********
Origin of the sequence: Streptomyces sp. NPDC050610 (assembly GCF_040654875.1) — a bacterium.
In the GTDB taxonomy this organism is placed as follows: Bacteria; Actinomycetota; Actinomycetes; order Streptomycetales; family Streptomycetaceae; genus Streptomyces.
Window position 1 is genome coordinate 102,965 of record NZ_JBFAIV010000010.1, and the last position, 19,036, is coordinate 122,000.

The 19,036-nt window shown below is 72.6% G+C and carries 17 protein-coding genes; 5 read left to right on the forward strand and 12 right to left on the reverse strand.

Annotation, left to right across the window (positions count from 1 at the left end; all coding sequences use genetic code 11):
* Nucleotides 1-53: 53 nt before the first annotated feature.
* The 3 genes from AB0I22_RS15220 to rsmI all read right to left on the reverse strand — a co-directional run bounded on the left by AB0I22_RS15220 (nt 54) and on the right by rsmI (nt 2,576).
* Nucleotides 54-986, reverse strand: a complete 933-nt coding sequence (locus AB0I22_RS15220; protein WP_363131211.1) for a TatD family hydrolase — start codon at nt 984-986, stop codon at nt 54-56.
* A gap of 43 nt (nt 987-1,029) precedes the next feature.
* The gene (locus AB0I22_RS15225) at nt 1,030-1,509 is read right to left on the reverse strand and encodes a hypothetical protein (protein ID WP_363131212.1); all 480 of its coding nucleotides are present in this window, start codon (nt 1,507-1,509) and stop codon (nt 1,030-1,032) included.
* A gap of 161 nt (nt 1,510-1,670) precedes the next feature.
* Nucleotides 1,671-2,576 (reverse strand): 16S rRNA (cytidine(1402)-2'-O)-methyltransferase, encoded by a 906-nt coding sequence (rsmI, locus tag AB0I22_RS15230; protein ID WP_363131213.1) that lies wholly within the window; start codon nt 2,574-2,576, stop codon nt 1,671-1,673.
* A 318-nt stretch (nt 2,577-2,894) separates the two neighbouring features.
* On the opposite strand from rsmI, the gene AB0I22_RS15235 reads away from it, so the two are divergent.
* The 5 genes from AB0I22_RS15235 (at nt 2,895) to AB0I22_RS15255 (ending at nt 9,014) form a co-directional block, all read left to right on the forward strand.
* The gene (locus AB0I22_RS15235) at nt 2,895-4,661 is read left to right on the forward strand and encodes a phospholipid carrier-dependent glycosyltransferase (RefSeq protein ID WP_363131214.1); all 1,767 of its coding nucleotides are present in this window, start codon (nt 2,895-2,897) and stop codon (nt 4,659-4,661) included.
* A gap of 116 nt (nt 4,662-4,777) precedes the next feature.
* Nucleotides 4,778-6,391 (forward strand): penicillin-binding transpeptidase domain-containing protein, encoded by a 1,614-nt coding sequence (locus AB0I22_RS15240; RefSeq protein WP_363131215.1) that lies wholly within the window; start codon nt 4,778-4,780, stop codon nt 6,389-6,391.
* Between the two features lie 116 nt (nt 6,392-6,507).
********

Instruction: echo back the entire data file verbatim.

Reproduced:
Origin of the sequence: Streptomyces sp. NPDC050610 (assembly GCF_040654875.1) — a bacterium.
In the GTDB taxonomy this organism is placed as follows: Bacteria; Actinomycetota; Actinomycetes; order Streptomycetales; family Streptomycetaceae; genus Streptomyces.
Window position 1 is genome coordinate 102,965 of record NZ_JBFAIV010000010.1, and the last position, 19,036, is coordinate 122,000.

The 19,036-nt window shown below is 72.6% G+C and carries 17 protein-coding genes; 5 read left to right on the forward strand and 12 right to left on the reverse strand.

Annotation, left to right across the window (positions count from 1 at the left end; all coding sequences use genetic code 11):
* Nucleotides 1-53: 53 nt before the first annotated feature.
* The 3 genes from AB0I22_RS15220 to rsmI all read right to left on the reverse strand — a co-directional run bounded on the left by AB0I22_RS15220 (nt 54) and on the right by rsmI (nt 2,576).
* Nucleotides 54-986, reverse strand: a complete 933-nt coding sequence (locus AB0I22_RS15220; protein WP_363131211.1) for a TatD family hydrolase — start codon at nt 984-986, stop codon at nt 54-56.
* A gap of 43 nt (nt 987-1,029) precedes the next feature.
* The gene (locus AB0I22_RS15225) at nt 1,030-1,509 is read right to left on the reverse strand and encodes a hypothetical protein (protein ID WP_363131212.1); all 480 of its coding nucleotides are present in this window, start codon (nt 1,507-1,509) and stop codon (nt 1,030-1,032) included.
* A gap of 161 nt (nt 1,510-1,670) precedes the next feature.
* Nucleotides 1,671-2,576 (reverse strand): 16S rRNA (cytidine(1402)-2'-O)-methyltransferase, encoded by a 906-nt coding sequence (rsmI, locus tag AB0I22_RS15230; protein ID WP_363131213.1) that lies wholly within the window; start codon nt 2,574-2,576, stop codon nt 1,671-1,673.
* A 318-nt stretch (nt 2,577-2,894) separates the two neighbouring features.
* On the opposite strand from rsmI, the gene AB0I22_RS15235 reads away from it, so the two are divergent.
* The 5 genes from AB0I22_RS15235 (at nt 2,895) to AB0I22_RS15255 (ending at nt 9,014) form a co-directional block, all read left to right on the forward strand.
* The gene (locus AB0I22_RS15235) at nt 2,895-4,661 is read left to right on the forward strand and encodes a phospholipid carrier-dependent glycosyltransferase (RefSeq protein ID WP_363131214.1); all 1,767 of its coding nucleotides are present in this window, start codon (nt 2,895-2,897) and stop codon (nt 4,659-4,661) included.
* A gap of 116 nt (nt 4,662-4,777) precedes the next feature.
* Nucleotides 4,778-6,391 (forward strand): penicillin-binding transpeptidase domain-containing protein, encoded by a 1,614-nt coding sequence (locus AB0I22_RS15240; RefSeq protein WP_363131215.1) that lies wholly within the window; start codon nt 4,778-4,780, stop codon nt 6,389-6,391.
* Between the two features lie 116 nt (nt 6,392-6,507).